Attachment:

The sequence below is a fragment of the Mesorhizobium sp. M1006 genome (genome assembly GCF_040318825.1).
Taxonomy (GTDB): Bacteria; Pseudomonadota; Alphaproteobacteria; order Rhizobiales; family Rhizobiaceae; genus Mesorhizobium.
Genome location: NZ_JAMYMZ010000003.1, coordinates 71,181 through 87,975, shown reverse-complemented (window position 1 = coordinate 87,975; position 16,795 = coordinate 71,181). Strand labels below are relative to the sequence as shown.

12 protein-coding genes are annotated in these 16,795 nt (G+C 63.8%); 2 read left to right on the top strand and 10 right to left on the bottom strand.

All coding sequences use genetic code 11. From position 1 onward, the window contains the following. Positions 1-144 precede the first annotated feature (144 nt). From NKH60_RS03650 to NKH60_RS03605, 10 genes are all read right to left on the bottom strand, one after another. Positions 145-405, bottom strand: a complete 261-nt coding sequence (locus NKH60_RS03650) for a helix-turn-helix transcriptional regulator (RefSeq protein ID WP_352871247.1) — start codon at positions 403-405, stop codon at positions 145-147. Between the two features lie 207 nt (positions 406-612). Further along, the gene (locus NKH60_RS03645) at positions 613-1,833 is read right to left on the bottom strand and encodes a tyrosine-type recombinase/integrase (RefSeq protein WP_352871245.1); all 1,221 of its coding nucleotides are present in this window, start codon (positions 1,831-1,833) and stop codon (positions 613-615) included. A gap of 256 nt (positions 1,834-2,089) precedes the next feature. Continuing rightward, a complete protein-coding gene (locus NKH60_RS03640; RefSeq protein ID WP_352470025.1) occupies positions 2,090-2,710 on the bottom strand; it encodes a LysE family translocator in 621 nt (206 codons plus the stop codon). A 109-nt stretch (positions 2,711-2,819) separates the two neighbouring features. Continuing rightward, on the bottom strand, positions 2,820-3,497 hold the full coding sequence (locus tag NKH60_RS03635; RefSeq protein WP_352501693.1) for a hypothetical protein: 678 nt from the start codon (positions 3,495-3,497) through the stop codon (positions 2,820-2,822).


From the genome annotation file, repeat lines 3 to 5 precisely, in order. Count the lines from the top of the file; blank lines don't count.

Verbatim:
Genome location: NZ_JAMYMZ010000003.1, coordinates 71,181 through 87,975, shown reverse-complemented (window position 1 = coordinate 87,975; position 16,795 = coordinate 71,181). Strand labels below are relative to the sequence as shown.

12 protein-coding genes are annotated in these 16,795 nt (G+C 63.8%); 2 read left to right on the top strand and 10 right to left on the bottom strand.

All coding sequences use genetic code 11. From position 1 onward, the window contains the following. Positions 1-144 precede the first annotated feature (144 nt). From NKH60_RS03650 to NKH60_RS03605, 10 genes are all read right to left on the bottom strand, one after another. Positions 145-405, bottom strand: a complete 261-nt coding sequence (locus NKH60_RS03650) for a helix-turn-helix transcriptional regulator (RefSeq protein ID WP_352871247.1) — start codon at positions 403-405, stop codon at positions 145-147. Between the two features lie 207 nt (positions 406-612). Further along, the gene (locus NKH60_RS03645) at positions 613-1,833 is read right to left on the bottom strand and encodes a tyrosine-type recombinase/integrase (RefSeq protein WP_352871245.1); all 1,221 of its coding nucleotides are present in this window, start codon (positions 1,831-1,833) and stop codon (positions 613-615) included. A gap of 256 nt (positions 1,834-2,089) precedes the next feature. Continuing rightward, a complete protein-coding gene (locus NKH60_RS03640; RefSeq protein ID WP_352470025.1) occupies positions 2,090-2,710 on the bottom strand; it encodes a LysE family translocator in 621 nt (206 codons plus the stop codon). A 109-nt stretch (positions 2,711-2,819) separates the two neighbouring features. Continuing rightward, on the bottom strand, positions 2,820-3,497 hold the full coding sequence (locus tag NKH60_RS03635; RefSeq protein WP_352501693.1) for a hypothetical protein: 678 nt from the start codon (positions 3,495-3,497) through the stop codon (positions 2,820-2,822).